Thursday, June 28, 2012

POTUS – The Impact of Lower Standards

After the Supreme Court ruling today that President Obama’s Healthcare Plan would stand, there were three tweets from the Democrat camp that really surprised and disappointed me.

The first was from Patrick Gaspard, Executive Director of the Democratic National Committee:


The second is from Greg Greene, the Media Outreach Director for the Democratic National Committee:


Being gutless about standing behind what he said, Mr. Greene deleted the tweet when it started to circulate around the web.  Unfortunately what is said on the web is forever, even if the source is deleted.

The third, and most surprising, was from President Barack Obama’s own twitter account:


Now don’t get me wrong.  Having worked on Wall St. for many years, I am not a prude by any stretch of the imagination.

However, hearing the President of the United States (or someone speaking on his behalf) imply the F word in an apparent taunt to citizens against Obamacare sets the bar to a new low in my mind.

No President is perfect and in private, Presidents have no doubt had much to say that reflected their gratitude for certain slices of America and their disappointment (or disgust) with other slices.  However, I’ve never seen a President so confident that he (or one of his representatives) would insult or taunt Americans.

In fact, in an election year, we usually see Presidents and candidates alike try to balance keeping everyone happy, promising what they can deliver while being vague and elusive (but without a definitive no) regarding things they can’t or won’t deliver.

When phrases such as “bitches”, “mother f’ers” or “still a BFD” are used, it lowers the sense of decorum and dignity of the Office of the President, the Office that represents the values and ideals that America stands for.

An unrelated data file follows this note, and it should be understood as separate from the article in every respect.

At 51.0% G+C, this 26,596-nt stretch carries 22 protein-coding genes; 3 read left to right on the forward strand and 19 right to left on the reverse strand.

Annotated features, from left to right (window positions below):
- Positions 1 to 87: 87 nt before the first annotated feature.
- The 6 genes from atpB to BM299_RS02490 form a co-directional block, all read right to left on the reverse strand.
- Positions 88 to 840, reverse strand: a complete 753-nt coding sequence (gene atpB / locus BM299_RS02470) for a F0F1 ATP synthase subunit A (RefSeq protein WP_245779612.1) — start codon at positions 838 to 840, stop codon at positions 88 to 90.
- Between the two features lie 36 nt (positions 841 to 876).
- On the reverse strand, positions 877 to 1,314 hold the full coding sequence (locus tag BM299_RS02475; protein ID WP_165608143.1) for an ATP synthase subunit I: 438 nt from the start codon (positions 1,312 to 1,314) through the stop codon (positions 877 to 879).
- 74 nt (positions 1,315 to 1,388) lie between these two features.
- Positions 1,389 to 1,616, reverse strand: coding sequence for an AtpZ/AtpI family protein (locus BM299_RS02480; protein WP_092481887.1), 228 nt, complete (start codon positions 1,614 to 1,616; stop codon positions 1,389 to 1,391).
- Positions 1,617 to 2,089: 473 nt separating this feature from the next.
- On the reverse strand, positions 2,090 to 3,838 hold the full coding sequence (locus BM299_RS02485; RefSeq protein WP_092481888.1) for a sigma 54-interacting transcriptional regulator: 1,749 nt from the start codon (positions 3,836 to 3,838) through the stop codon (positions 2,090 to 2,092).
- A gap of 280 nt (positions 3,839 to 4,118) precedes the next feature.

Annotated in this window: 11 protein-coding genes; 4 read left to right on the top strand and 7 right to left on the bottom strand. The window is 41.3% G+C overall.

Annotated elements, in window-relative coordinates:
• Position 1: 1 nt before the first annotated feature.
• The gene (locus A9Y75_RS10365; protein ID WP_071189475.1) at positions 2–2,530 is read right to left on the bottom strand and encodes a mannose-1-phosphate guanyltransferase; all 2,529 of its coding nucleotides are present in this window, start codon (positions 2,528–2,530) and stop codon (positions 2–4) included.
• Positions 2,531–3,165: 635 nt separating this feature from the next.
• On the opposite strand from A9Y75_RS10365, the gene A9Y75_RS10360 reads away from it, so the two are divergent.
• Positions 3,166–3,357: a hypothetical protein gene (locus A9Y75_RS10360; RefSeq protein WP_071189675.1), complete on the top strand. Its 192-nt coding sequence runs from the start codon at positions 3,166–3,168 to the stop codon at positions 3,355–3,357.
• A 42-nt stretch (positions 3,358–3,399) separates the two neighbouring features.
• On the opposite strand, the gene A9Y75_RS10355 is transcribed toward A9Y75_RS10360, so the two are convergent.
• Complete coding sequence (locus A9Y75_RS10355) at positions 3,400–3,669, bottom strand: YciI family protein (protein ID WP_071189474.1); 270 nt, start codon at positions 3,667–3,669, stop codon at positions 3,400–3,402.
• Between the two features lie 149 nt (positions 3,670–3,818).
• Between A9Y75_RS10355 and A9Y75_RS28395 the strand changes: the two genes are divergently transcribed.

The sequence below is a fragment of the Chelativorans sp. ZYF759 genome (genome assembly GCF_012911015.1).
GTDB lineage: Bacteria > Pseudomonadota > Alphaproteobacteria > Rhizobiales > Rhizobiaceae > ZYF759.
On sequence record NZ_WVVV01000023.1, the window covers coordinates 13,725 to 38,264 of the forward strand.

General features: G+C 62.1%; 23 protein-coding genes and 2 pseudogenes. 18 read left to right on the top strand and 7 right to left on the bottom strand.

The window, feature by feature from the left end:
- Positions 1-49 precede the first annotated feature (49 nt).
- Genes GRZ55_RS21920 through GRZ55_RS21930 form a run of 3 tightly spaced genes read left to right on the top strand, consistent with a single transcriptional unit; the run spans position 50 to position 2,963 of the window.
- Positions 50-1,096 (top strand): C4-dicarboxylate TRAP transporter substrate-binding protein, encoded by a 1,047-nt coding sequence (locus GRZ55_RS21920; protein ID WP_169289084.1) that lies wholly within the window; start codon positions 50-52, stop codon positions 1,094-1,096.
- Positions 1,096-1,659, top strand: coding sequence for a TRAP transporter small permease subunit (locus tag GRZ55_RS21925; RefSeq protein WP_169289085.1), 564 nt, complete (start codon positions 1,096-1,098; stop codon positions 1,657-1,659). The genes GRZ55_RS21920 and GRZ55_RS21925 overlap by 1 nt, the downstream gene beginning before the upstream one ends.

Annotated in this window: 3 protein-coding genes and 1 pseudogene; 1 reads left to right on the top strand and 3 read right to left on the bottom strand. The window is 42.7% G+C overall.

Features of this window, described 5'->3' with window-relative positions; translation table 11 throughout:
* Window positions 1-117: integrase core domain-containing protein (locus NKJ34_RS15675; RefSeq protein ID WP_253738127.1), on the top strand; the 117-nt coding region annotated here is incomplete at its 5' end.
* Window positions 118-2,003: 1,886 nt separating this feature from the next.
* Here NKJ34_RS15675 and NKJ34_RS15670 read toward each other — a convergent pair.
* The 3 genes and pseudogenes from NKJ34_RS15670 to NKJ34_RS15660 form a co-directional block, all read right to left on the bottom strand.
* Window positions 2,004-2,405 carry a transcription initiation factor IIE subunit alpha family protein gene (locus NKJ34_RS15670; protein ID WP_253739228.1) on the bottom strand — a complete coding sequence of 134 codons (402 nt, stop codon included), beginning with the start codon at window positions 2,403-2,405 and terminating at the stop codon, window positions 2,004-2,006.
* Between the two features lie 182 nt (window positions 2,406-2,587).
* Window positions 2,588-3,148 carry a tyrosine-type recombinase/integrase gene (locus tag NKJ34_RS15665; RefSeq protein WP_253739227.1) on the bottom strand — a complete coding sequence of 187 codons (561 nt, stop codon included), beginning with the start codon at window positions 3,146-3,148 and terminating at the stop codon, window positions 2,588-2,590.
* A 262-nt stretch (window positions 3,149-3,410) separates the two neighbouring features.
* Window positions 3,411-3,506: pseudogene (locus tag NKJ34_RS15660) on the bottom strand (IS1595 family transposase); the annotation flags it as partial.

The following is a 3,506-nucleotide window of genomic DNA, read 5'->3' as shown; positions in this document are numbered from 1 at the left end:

Values like courtesy and respect.

When the bar of respect is lowered, the nature of the dialog between the Office of the President and citizens changes also.  With the veneer of decorum and dignity further tarnished by these tweets today, I was amazed at how many people on Twitter responded by throwing the F-bomb right back at the President.

I remember a time when few people would dare say such a thing to the President.  Whether you liked the man in office or not, and whether you swore about him in the local coffee shop or bar, if you were addressing the President, you had the respect to address him as Mr. President.

It seems that once the bar was lowered by the POTUS (or his campaign staff), the level of conversation and dialog took on a new disrespectful tone.

And in times like these, with many challenges still ahead of us, this is not the time to establish a diminished standard of dialog that produces nothing but taunts and insults.

We still need to pull together and set the standard for decorum, dignity and respect to solve these challenges and to provide an example of citizenship and leadership that we want our children to model.

It is, after all, their future that we are creating, both in our choices of word and action today and the standards by which we wish them to live by tomorrow.

Standards that are established by how we live today.

In service and servanthood,


PS I’m aware that the twitter account for the President is shared by the President and his campaign staff and because of this, every tweet that appears isn’t necessarily typed by the President.

However, if I authorize someone to post tweets on my behalf, I make sure that such persons are in resonance with my values and beliefs since they are representing my values and beliefs with every message they post.  I am also responsible for any content that appears and if negative content is presented, I am required to address the matter appropriately.

For this reason, every tweet that appears under the President’s twitter account in fact represents the President’s values and beliefs unless he takes action to the contrary.

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